Biosolids find new purpose at Lake Avenue facility


Steam rises from biosolids material being aeriated by a windrow turner at the City of Fort Wayne’s Biosolids Handling Facility on East Lake Street at Maplecrest Road.

Fort Wayne’s Biosolids Handling Facility between the Maumee River and Lake Avenue has routinely gone about its business for nearly 50 years primarily out of public view. Settling lagoons, windrows of biosolids and lime, bulldozers, giant road scrapers, mixing bins and conveyor belts were all pretty much out of view from Lake Avenue.

People who took yard waste, brush trimmings and logs to the site and those who biked or hiked along the River Greenway were the only ones who really saw what was going on there. That was the case until Maplecrest Road was extended from Lake Avenue south across the river to U.S. 24 just west of New Haven a couple years ago. Now, drivers have an unobstructed view as they cut across part of the 400-acre facility.

The property is much more than a dumping ground for yard waste and effluent from the city’s Water Pollution Control plant on Dwenger Avenue. Instead, it is an efficiently run business that turns waste water into lime for use on farmers’ fields and sludge from the treatment plant and leaves from throughout the city into biosolids that can be used in landscaping and gardening.

As Frank Suarez, information director for City Utilities, said, “Every day out here is Earth Day. Everything that comes here is repurposed. Leaves are composted and then mixed with dry biosolids from 10 2-acre lagoons to make an extraordinarily rich fertilizer. Chemicals used to soften Fort Wayne’s drinking water are piped from the water treatment plant into 27 lagoons at the site. It settles for four to six months before it can be dredged out and put in windrows to dry. Prior to that it has the consistency of toothpaste and takes about two years from the time it is pumped into the lagoons to being a finished product — lime.”

“This is an important city facility,” he added, “because it operates as a profit center and keeps thousands and thousands of tons of waste from going into landfills every year. We sell more than 20,000 tons of biosolid products, nearly 30,000 tons of lime and around 2,500 tons of mulch a year. In addition, in October 2015 we began using the methane gas produced from ‘cooking’ the waste sludge in the anaerobic digestion process at the waste water treatment plant to make electricity. It saved the city $420,000 on its electric bill this past year. We’re also looking into a method to process waste food byproducts. In short, we’re looking for ways of improving the city’s carbon footprint.”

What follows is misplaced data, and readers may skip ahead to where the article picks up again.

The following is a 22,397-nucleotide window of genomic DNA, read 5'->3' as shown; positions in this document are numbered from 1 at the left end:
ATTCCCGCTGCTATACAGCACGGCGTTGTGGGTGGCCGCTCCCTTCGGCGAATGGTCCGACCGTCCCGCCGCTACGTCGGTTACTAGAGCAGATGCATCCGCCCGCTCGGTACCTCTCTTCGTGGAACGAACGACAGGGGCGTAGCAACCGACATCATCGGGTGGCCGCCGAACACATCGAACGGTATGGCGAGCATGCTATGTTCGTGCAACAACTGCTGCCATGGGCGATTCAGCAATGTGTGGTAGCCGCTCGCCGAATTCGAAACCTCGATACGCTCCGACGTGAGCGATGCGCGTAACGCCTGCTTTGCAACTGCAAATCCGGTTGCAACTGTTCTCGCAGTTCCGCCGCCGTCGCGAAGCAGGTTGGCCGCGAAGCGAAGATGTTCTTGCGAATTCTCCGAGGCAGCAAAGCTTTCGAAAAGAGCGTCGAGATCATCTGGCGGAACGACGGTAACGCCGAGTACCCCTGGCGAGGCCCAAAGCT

The city has contracted the operation of the Biosolids Handling Facility to Fox Contractors. Travis Medina of Fox is in charge of the day-to-day operation. He works closely with Brian Robinson, biosolids superintendent and head of the waste water treatment plant. During peak season, more than 61 tons of leaves a day are brought to the site and dumped in a huge pile that includes bedding straw from the zoo. It will compost throughout the winter before being blended with the bulking agents (tree trimmings and yard waste) and biosolid waste and then placed in windrows. Special equipment is used to turn the windrows five times in the first 15 days to maintain an internal temperature of 140 degrees, which kills weed seeds and micro-organisms.

As Robinson explained, “the biosolid material is better than dry/granular fertilizer because it sticks well to the soil and acts more like dirt. It actually improves the physical characteristic of the soil. It tends to make clay-like soils lighter and more porous and helps sandy soils retain water. Blended with mulch, biosolids reduce watering requirements. As a potting medium, biosolids make an excellent substitute for manure composts, peat moss and other typical soil mixes.”

“We also run a spoils recovery operation, which involves bringing dirt, rocks and concrete here from various city projects that otherwise would go to a landfill. We screen the rocks out of the dirt and recycle it for use by the city. The concrete is crushed and used for road bedding.”

Residential waste accepted at the facility includes branches, logs, grass, leaves (loose or in biodegradable paper bags), brush trimmings and clean root balls no bigger than 42 inches in diameter. There is a minimal charge for residential waste. Mulch and fertilizer is free when loaded by the homeowner. Hours at the facility from December through March are 8 a.m.-2 p.m. Monday through Friday. April through November hours are 8 a.m.-6 p.m. Monday through Saturday and Sunday from noon to 6 p.m. For more information, call (260) 749-8040.